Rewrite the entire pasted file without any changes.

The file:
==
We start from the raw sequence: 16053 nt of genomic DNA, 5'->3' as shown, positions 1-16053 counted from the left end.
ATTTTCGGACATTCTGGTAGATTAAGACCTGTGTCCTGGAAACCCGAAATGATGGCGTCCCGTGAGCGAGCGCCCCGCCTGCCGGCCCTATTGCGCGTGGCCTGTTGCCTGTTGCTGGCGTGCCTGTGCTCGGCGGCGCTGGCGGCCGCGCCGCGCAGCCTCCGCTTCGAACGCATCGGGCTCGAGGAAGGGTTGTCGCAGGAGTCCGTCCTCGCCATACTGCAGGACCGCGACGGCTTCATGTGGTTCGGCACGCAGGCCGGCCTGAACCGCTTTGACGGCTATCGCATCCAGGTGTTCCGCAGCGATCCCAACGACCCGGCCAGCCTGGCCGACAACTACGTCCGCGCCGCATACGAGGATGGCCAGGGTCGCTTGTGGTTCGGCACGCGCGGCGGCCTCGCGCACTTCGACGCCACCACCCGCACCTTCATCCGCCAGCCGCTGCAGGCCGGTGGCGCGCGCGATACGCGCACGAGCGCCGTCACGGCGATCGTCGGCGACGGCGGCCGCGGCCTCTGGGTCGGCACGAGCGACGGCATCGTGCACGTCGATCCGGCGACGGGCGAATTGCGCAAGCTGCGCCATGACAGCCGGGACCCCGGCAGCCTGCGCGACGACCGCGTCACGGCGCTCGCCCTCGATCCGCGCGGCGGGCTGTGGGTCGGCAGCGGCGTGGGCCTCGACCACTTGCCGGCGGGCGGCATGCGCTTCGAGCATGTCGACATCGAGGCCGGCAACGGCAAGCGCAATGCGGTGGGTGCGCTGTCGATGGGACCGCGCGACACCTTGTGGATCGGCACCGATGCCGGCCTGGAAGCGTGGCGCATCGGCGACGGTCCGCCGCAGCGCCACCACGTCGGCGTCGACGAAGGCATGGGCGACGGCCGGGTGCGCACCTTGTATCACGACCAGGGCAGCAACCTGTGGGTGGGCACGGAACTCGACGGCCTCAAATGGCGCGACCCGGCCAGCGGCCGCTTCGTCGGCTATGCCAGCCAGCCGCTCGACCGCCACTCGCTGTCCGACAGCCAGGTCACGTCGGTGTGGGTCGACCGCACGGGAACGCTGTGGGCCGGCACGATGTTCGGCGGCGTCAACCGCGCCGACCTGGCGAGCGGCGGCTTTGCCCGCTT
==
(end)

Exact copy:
We start from the raw sequence: 16053 nt of genomic DNA, 5'->3' as shown, positions 1-16053 counted from the left end.
ATTTTCGGACATTCTGGTAGATTAAGACCTGTGTCCTGGAAACCCGAAATGATGGCGTCCCGTGAGCGAGCGCCCCGCCTGCCGGCCCTATTGCGCGTGGCCTGTTGCCTGTTGCTGGCGTGCCTGTGCTCGGCGGCGCTGGCGGCCGCGCCGCGCAGCCTCCGCTTCGAACGCATCGGGCTCGAGGAAGGGTTGTCGCAGGAGTCCGTCCTCGCCATACTGCAGGACCGCGACGGCTTCATGTGGTTCGGCACGCAGGCCGGCCTGAACCGCTTTGACGGCTATCGCATCCAGGTGTTCCGCAGCGATCCCAACGACCCGGCCAGCCTGGCCGACAACTACGTCCGCGCCGCATACGAGGATGGCCAGGGTCGCTTGTGGTTCGGCACGCGCGGCGGCCTCGCGCACTTCGACGCCACCACCCGCACCTTCATCCGCCAGCCGCTGCAGGCCGGTGGCGCGCGCGATACGCGCACGAGCGCCGTCACGGCGATCGTCGGCGACGGCGGCCGCGGCCTCTGGGTCGGCACGAGCGACGGCATCGTGCACGTCGATCCGGCGACGGGCGAATTGCGCAAGCTGCGCCATGACAGCCGGGACCCCGGCAGCCTGCGCGACGACCGCGTCACGGCGCTCGCCCTCGATCCGCGCGGCGGGCTGTGGGTCGGCAGCGGCGTGGGCCTCGACCACTTGCCGGCGGGCGGCATGCGCTTCGAGCATGTCGACATCGAGGCCGGCAACGGCAAGCGCAATGCGGTGGGTGCGCTGTCGATGGGACCGCGCGACACCTTGTGGATCGGCACCGATGCCGGCCTGGAAGCGTGGCGCATCGGCGACGGTCCGCCGCAGCGCCACCACGTCGGCGTCGACGAAGGCATGGGCGACGGCCGGGTGCGCACCTTGTATCACGACCAGGGCAGCAACCTGTGGGTGGGCACGGAACTCGACGGCCTCAAATGGCGCGACCCGGCCAGCGGCCGCTTCGTCGGCTATGCCAGCCAGCCGCTCGACCGCCACTCGCTGTCCGACAGCCAGGTCACGTCGGTGTGGGTCGACCGCACGGGAACGCTGTGGGCCGGCACGATGTTCGGCGGCGTCAACCGCGCCGACCTGGCGAGCGGCGGCTTTGCCCGCTT